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Excerpt from Oral History Interview with Sharon Rose Powell, June 20, 1989. Interview L-0041. Southern Oral History Program Collection (#4007) See Entire Interview >>

Experiences of antisemitism and discrimination in the South and at UNC

Powell recalls how she was not accepted into a sorority at the University of North Carolina solely because she was Jewish. Arguing that this was not the first time she had experienced antisemitism, Powell concedes that "discrimination was a way of life in the South." Powell concludes by drawing connections between her experiences and African Americans, recalling how some of her dormmates reacted when her friend invited two African American women to visit for the weekend.

Citing this Excerpt

Oral History Interview with Sharon Rose Powell, June 20, 1989. Interview L-0041. Southern Oral History Program Collection (#4007) in the Southern Oral History Program Collection, Southern Historical Collection, Wilson Library, University of North Carolina at Chapel Hill.

Full Text of the Excerpt

As freshmen, we really didn't know anything at all about sorority living, but as a sophomore, I was invited, as were all my peers, to go through the Rush system, and it was an opportunity to meet the women from—there must have been seven or eight sororities at that time. I had never thought about being in a sorority before that, but all of my friends talked as if that was what you do, you join a sorority. So I decided that that must be what I should do too.
PAMELA DEAN:
It was prestigious.
SHARON ROSE POWELL:
It was. The sororities, they were quite nice. You could have your meals there, and I knew that I wasn't probably going to stay at Spencer Dorm all four years, which really was the ideal sorority. It was a larger mix and a more diverse mix of girls, and it had all the wonderful qualities that a sorority would have plus. But most juniors and seniors did not live in Spencer; they lived in the other dorms. Faced with that for the future, I thought, "Well, for a living situation, I might like a more intimate situation." There were older girls that I had met that I really admired and liked, so I joined my friends, and we all went through Rush. I remember Dean Carmichael saying to me quite early in that whole process, "You really ought to look at Kappa Kappa Gamma." I said, "Well, Dean Carmichael, I'm going to look at all the sororities. I haven't made up my mind." She kept saying over and over, "But Sharon, you really you ought to look at Kappa Kappa Gamma." That's all she would say to me, and I started meeting the girls from the different sororities, and I didn't know. [END OF TAPE 1, SIDE A] [TAPE 1, SIDE B] [START OF TAPE 1, SIDE B]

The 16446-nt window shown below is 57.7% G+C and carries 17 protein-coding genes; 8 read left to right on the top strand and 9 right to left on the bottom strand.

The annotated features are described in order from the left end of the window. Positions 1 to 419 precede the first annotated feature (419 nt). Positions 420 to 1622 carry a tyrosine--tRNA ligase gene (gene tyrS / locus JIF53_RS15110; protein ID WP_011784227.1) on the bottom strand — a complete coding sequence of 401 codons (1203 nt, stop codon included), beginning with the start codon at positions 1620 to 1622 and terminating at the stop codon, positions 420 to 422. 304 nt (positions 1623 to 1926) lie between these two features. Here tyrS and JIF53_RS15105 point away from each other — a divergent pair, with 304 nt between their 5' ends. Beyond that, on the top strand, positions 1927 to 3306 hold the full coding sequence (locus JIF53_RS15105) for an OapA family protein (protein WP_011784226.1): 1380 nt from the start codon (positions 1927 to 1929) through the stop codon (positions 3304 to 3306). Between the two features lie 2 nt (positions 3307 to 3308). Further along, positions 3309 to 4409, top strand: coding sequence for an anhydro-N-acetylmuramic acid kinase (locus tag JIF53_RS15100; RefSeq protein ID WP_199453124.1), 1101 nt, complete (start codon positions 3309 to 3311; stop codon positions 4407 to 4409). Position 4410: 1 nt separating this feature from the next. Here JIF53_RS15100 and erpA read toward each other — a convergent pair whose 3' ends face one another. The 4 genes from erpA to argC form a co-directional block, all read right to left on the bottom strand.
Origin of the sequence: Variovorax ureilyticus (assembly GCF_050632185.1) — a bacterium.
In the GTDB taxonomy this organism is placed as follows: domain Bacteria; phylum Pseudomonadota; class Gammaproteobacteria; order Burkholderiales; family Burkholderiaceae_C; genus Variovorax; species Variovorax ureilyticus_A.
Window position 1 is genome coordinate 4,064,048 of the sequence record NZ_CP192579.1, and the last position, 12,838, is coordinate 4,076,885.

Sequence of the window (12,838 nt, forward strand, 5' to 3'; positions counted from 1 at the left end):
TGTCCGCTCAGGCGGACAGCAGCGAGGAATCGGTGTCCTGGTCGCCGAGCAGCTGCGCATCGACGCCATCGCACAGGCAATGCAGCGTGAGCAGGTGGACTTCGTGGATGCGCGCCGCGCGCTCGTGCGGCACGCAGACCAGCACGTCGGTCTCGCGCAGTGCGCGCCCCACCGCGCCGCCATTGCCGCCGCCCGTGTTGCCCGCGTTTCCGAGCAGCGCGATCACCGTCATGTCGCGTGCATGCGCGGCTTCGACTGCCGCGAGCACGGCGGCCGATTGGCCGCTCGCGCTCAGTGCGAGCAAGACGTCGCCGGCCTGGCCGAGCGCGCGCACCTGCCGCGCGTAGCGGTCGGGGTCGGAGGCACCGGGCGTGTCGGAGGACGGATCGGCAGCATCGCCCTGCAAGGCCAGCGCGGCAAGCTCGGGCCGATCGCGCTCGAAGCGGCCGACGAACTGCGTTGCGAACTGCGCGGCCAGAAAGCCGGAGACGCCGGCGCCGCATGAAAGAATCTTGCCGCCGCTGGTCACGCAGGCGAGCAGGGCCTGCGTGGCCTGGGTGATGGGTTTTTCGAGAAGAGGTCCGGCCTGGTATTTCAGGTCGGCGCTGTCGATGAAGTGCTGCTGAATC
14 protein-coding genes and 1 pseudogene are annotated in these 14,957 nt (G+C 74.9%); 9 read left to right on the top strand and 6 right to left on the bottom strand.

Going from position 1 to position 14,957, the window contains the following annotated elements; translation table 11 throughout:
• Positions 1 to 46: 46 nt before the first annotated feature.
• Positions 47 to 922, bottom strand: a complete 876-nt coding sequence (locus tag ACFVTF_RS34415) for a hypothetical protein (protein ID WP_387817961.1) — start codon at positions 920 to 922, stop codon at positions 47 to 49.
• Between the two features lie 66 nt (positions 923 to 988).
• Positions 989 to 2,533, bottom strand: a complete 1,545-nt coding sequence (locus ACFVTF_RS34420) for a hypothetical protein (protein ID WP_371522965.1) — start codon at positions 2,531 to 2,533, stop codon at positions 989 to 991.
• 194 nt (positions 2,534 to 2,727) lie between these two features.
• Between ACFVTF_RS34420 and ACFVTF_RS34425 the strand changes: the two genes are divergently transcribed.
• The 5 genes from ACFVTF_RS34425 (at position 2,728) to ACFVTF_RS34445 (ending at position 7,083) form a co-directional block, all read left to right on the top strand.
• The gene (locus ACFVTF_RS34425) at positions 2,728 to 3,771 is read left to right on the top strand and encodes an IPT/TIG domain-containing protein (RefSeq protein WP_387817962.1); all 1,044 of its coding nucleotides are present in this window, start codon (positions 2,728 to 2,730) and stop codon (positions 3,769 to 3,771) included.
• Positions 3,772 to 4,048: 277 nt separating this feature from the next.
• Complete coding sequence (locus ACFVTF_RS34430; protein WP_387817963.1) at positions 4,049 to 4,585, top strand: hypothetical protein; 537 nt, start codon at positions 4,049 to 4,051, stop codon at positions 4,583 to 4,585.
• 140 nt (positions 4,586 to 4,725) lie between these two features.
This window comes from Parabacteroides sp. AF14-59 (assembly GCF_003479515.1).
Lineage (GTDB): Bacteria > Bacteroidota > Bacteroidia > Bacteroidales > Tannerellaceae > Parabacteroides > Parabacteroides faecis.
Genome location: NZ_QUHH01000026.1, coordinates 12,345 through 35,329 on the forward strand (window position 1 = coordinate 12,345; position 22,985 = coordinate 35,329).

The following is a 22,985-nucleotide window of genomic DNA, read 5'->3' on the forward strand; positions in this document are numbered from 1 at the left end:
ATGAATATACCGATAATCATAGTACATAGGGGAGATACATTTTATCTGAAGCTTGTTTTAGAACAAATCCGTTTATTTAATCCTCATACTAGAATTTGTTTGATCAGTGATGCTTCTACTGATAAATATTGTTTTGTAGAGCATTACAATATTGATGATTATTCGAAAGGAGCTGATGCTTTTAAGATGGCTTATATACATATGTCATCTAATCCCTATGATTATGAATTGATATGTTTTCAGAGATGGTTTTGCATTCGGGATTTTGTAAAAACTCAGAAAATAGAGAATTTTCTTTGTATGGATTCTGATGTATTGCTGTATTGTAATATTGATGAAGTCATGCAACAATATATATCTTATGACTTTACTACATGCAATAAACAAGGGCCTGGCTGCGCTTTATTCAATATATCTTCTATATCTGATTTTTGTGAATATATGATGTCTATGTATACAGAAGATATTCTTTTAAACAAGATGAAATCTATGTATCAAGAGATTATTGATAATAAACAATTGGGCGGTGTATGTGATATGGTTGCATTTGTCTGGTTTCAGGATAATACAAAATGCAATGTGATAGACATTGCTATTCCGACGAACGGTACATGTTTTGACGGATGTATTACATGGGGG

SHARON ROSE POWELL:
I didn't know girls from Kappa Kappa Gamma, but I did know some from ADPi and Tri Delt and that was where I really thought I would be more comfortable. There was a policy where you went to Graham Memorial, and we all went, and you would receive an envelope. On the third night, you would write down the three sororities you wanted to be asked back to, and if those sororities wanted to have you come back, they would extend an invitation back to you. You knew if you got through that round, which was not the last round, but the second to the last round, that you would be guaranteed of getting in at least one of the three, and everyone, everyone, would get through that round. It was just not something, everybody would get into one sorority or another, it just may not be their first choice, but at least you're going to get into your third choice. I will never forget, it was probably something that changed my life in more ways than one, the experience of going with my friends to Graham Memorial and receiving our envelopes with the invitations and receiving an empty envelope. I knew as soon as it was handed to me that it had nothing in it, and as I walked through the line past Kitty Carmichael, she was ashen, and she looked at me and said, "I told you to look at Kappa Kappa Gamma." What I learned later was that—I'm Jewish—and that the sororities, at that particular time, were not inducted Jewish girls, except for Kappa Kappa Gamma. They were the only sorority that had alumni who had given permission for Jewish girls to be in the sorority, and I had two strikes against me. I was not only Jewish, I had divorced parents, and that was another, at that time, in the mid-60's